From Texas to North Carolina to California, many former residents of blighted public housing projects are discovering they may not be welcome when their old homes are replaced by bright new developments. By design, the crowded, crime-ridden high-rises are being replaced in most cases by garden-style apartments that house only a fraction of the original residents. It is all part of HOPE VI, a program administered by the U.S. Department of Housing and Urban Development. The highly praised program, created nearly a decade ago, has been credited with giving new life to cities and public housing.
NEWS
By M. Dion Thompson and M. Dion Thompson,SUN STAFF | February 11, 2002
An abandoned and neglected Baltimore firehouse at 316 S. Caroline St. has become the center of a political tug-of-war between public housing tenants and city officials eager to expand the tax base. Tenant council leaders of the 688-unit Clarence Perkins Homes complex said they will march on the Department of Housing and Community Development's headquarters today to press their point that they want the firehouse for a community center. The current center, behind the firehouse, is too small for the additional programs they say they want to bring to their East Baltimore neighborhood.
NEWS
By Ginger Thompson | August 31, 1991
In an effort to spur political activity among public housing tenants, the Baltimore Housing Authority's resident advisory board was to endorse candidates running for city offices yesterday -- the first time the group had ever taken a political stand.But the tenants group was told it would have to withdraw its endorsements because it operates on federal funds and therefore is banned from engaging in political activity."That was a mistake," said Zack Germroth, a spokesman for the Baltimore Housing Authority.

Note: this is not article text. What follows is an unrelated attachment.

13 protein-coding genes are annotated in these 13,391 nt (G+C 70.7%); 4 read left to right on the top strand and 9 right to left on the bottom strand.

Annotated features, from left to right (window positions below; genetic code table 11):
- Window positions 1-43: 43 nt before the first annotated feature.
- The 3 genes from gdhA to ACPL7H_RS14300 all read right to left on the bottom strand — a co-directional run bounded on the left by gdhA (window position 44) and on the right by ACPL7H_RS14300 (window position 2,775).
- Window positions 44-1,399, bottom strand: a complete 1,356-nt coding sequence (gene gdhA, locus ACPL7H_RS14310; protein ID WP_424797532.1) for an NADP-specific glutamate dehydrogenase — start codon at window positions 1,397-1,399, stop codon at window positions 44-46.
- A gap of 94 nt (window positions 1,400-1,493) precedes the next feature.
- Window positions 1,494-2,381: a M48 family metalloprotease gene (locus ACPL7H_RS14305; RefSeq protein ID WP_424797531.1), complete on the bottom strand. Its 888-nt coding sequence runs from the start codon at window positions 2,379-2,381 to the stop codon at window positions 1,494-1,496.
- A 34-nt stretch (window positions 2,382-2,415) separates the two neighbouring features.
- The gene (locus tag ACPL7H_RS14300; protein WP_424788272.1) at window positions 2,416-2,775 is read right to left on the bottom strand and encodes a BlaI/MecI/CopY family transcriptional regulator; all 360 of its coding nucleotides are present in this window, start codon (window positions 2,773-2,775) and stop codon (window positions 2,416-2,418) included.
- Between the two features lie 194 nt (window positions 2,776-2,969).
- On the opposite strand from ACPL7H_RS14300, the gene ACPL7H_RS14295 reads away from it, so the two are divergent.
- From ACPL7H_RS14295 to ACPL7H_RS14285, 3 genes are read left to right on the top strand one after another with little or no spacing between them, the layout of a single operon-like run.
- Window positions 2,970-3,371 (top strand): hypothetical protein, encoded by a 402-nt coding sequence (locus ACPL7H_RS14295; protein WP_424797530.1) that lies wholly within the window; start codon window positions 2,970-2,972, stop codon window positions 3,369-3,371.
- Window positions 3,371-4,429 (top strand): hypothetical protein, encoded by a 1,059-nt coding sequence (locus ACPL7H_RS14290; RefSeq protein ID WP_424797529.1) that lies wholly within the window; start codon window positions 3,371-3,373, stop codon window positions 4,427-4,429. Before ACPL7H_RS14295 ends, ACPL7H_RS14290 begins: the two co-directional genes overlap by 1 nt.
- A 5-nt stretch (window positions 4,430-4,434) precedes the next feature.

NEWS
July 27, 1996
JUDGE MARVIN J. Garbis of the U.S. District Court has already decided that a special master should be named as part of the settlement of the American Civil Liberties Union lawsuit over public housing in Baltimore. The judge still must choose a special master and define his responsibilities. Baltimore Housing Commissioner Daniel P. Henson would like that role to be as limited as possible.That would be a mistake. This special master must be more than an ombudsman for complaints from suburban residents disgruntled by the movement of public housing tenants to the counties, or for housing tenants themselves.
NEWS
By Tyeesha Dixon and Tyeesha Dixon,tyeesha.dixon@baltsun.com | February 1, 2009
Despite opposition from some public housing residents, the Annapolis City Council passed a resolution Monday that gives the city's housing authority approval to proceed with a plan to redevelop the Obery Court public housing complex. The project, which would use more than $12 million in state, county and private funding, has drawn criticism from many public housing tenants, several of whom spoke out against the resolution at the City Council meeting before the vote. The residents feared that after demolition and reconstruction of the rental units, some would not be able to move back, attributing their concerns in part to mistrust of housing authority officials, whom they say did not give them sufficient input in planning the project.
NEWS
By Gus G. Sentementes and Gus G. Sentementes,Sun reporter | January 29, 2008
The smell of filth filled the small apartment. The couches were overturned, along with a washing machine, and the floors were streaked with grime. A bra lay on the floor in front of Shirley Gilbert's refrigerator. The underwear wasn't hers. Neither, she says, was the mess that drug dealers and junkies left for her to clean up in her one-bedroom apartment in the Latrobe public housing community in East Baltimore. "It's not safe here," Gilbert said. "They come in and do what they want to do. They bust the window.